An England for all

The vast majority of English people think Englishness has nothing to do with race.

Rakib Ehsan
Columnist

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Topics Identity Politics Politics UK

A recent survey, published in the summer of 2019, found that nine in 10 agree that being English is no longer about race. In fact, the number of people who felt ethnic identity is an important factor in being English has halved since 2012.

Only 12 per cent of people living in England consider being white as an integral part of being English – down from 21 per cent in 2012. The people of England are far more likely to frame Englishness in terms of civic duty and social contribution – with more than seven in 10 English people believing that paying taxes in England and making positive contributions to society are important elements of English identity.

Commenting on the findings, former Labour MP Professor John Denham, a leading researcher on English identity, said: ‘The idea that English is an ethnic identity is widely repeated in the media and politics… Ethnicity is clearly much less important outside a small hardcore of residents. The further development of an inclusive Englishness would benefit from positive engagement by leaders across the political spectrum.’

These survey figures will no doubt send both right-wing ethno-nationalists and left-wing identitarians into a tailspin. Under their respective political agendas, the extreme fringes of English politics have sought to peddle narrow-minded caricatures of ‘Englishness’ which are not rooted in reality. Both want to put race and ethnicity at the forefront of our personal identity. They argue that these characteristics can tell us whether someone truly belongs in England or how loyal they are to the nation. To prioritise skin colour and biological ancestry in this way threatens to undermine social cohesion in a country where a booming, fair-minded majority refuse to frame ‘Englishness’ in ethnic terms.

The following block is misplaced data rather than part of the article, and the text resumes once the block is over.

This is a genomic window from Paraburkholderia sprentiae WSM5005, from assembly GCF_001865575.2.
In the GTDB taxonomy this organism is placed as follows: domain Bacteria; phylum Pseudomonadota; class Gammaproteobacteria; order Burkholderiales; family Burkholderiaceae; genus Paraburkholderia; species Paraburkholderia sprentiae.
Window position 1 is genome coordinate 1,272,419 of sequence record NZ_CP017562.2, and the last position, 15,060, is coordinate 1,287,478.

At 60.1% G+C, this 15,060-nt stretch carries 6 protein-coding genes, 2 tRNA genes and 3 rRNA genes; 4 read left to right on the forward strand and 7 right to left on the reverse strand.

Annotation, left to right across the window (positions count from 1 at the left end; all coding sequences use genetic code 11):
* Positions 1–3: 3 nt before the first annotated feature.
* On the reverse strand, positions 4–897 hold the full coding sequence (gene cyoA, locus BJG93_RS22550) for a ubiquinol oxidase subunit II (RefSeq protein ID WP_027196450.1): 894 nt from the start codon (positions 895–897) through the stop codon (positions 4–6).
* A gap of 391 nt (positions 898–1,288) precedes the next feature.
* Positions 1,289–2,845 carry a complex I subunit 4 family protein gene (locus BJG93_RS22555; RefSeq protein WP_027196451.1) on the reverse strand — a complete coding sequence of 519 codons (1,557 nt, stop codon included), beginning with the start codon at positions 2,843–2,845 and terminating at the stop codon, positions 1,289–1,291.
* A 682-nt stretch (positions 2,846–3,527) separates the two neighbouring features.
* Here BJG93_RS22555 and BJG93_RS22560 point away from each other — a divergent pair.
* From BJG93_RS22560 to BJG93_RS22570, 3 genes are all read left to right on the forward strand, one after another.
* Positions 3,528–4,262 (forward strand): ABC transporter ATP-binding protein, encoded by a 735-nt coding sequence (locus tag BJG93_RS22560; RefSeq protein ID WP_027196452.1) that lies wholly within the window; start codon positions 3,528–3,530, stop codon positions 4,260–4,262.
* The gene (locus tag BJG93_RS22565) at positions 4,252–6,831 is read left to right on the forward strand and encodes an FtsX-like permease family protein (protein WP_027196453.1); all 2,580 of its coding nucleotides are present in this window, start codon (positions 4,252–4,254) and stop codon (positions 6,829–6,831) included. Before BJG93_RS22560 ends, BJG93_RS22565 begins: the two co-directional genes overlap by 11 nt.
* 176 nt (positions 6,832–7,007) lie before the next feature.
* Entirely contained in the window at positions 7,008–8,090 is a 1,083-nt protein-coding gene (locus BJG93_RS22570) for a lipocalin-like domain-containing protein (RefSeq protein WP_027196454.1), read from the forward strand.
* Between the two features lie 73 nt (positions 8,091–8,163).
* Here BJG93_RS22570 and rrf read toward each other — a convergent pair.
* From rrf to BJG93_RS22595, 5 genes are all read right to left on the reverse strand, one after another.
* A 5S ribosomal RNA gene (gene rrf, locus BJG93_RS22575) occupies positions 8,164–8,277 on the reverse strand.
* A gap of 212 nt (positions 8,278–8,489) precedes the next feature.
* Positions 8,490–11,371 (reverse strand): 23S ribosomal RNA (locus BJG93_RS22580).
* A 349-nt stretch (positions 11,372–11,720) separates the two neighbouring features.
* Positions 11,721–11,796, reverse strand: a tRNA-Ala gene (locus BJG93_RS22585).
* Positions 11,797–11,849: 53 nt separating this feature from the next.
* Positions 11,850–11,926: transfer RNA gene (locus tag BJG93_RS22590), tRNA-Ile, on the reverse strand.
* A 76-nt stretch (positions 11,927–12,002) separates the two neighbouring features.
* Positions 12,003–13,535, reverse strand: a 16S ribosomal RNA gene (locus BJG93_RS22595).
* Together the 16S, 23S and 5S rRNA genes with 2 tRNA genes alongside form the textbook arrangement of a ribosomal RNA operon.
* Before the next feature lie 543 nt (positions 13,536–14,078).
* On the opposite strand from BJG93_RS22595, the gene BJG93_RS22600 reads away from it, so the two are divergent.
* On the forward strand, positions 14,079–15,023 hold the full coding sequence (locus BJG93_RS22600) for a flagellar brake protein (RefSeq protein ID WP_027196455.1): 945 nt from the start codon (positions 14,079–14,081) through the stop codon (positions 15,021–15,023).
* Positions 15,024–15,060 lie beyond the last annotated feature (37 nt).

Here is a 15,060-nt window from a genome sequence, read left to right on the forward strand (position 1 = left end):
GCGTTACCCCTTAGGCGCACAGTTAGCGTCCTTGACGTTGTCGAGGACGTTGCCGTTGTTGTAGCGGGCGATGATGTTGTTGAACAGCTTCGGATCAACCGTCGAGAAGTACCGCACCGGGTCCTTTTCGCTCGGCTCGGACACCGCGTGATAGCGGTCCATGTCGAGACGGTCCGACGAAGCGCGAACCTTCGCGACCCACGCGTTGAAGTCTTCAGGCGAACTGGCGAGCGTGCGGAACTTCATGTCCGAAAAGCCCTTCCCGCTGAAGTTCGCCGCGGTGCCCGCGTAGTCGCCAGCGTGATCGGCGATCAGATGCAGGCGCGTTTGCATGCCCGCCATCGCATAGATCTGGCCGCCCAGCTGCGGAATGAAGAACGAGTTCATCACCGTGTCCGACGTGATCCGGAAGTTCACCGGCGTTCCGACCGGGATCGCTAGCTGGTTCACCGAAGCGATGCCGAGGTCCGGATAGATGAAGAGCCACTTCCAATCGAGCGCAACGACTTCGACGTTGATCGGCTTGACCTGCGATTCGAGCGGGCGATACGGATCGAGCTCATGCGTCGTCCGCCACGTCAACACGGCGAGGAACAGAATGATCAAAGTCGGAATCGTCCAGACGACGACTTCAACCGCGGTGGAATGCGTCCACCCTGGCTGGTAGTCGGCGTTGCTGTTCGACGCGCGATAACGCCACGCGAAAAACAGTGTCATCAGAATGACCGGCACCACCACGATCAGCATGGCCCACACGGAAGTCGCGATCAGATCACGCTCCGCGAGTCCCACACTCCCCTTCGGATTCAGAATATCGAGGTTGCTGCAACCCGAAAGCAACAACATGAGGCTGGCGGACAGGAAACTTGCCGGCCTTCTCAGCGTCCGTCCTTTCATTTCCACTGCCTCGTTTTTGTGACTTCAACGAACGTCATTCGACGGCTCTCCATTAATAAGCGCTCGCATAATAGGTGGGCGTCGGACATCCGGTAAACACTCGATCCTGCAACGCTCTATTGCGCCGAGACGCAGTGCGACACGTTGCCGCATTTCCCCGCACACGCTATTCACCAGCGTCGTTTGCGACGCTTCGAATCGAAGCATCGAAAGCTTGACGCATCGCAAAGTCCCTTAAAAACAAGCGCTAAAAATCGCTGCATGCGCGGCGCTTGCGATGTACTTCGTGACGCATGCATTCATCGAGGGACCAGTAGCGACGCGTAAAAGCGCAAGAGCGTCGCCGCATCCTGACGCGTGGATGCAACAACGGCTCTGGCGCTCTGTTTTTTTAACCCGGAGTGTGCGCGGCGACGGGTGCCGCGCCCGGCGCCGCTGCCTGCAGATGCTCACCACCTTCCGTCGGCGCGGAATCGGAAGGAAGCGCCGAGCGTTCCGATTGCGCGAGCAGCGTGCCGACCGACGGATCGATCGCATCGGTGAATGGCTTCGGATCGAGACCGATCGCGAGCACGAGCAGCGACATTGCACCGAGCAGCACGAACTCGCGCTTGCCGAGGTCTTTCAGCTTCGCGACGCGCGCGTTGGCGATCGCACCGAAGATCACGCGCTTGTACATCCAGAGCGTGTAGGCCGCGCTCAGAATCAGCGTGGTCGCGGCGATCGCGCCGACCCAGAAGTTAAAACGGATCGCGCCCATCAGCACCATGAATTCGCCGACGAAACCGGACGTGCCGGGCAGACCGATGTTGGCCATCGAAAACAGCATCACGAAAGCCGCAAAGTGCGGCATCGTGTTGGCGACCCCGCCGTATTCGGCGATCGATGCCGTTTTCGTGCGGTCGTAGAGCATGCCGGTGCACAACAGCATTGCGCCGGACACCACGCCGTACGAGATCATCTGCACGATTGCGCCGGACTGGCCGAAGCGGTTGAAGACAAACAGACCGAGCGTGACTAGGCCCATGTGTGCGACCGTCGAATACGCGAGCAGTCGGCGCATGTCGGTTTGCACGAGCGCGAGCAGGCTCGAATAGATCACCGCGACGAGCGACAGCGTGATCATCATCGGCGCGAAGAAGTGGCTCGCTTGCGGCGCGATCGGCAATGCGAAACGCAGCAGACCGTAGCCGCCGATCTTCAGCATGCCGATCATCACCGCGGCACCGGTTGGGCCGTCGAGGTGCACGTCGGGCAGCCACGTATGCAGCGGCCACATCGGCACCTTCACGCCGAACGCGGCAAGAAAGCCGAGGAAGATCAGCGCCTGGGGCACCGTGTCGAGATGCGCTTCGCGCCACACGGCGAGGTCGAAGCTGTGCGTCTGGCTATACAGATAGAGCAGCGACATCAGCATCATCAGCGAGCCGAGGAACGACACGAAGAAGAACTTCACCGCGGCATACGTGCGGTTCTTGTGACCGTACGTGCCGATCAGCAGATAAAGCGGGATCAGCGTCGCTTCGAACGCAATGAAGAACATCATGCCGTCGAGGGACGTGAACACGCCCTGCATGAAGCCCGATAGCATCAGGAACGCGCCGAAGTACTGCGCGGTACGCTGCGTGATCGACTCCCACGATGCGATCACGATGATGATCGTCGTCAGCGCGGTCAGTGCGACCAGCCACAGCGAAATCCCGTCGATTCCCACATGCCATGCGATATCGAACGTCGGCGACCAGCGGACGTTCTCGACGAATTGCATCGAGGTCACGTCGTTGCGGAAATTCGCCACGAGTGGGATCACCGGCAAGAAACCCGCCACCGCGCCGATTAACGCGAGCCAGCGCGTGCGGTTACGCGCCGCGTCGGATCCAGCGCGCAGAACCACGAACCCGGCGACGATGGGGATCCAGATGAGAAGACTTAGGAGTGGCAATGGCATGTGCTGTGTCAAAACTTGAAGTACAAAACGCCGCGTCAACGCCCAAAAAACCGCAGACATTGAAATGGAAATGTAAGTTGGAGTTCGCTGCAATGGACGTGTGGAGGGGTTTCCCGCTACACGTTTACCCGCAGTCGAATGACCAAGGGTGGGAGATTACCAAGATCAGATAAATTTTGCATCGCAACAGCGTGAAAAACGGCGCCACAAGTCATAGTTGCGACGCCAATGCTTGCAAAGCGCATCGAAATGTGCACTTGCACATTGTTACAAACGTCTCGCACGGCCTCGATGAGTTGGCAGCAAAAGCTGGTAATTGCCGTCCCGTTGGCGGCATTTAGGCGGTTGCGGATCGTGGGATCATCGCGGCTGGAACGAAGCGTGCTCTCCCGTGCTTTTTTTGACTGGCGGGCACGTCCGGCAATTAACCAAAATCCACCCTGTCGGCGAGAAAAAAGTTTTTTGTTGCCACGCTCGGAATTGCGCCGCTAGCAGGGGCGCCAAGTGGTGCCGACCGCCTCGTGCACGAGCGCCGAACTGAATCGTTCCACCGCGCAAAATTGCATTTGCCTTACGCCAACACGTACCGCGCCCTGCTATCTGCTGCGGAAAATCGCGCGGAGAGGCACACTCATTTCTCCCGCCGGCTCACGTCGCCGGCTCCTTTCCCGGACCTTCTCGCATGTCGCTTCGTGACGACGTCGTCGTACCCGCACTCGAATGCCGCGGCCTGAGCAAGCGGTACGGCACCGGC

There is a golden opportunity to cultivate a positive, uplifting, optimistic Englishness, based on shared values and common purpose. This would not only be respectful of mainstream feelings on what characterises ‘Englishness’, but also has the potential to neutralise the lingering threats of radical identitarianism – which frame English identity in exclusionary terms rooted in racial background and ethnic ancestry. A civic English patriotism which is family-oriented and understands the human desire for neighbourliness, complemented with a traditional emphasis on having a dedicated work ethic and promoting equality of opportunity, could strengthen social cohesion in multi-racial England.

England is an ever-diversifying nation, in which mixed-race people are the fastest-growing ethnic group. Demographic changes and racial diversity mean that greater social and political leadership is needed to help develop bonds of social trust and mutual respect between England’s ethnic and racial groups. There is a public appetite for this in a country where the vast majority reject the notion that to be English you have to belong to a particular race or ethnicity.

It is time to build on shared bonds of affection and the comfort found in common values, and foster a civic English identity that promotes national unity and overcomes racial division.

Rakib Ehsan is a spiked columnist and independent expert in social cohesion and institutional trust.

Picture by: Getty.

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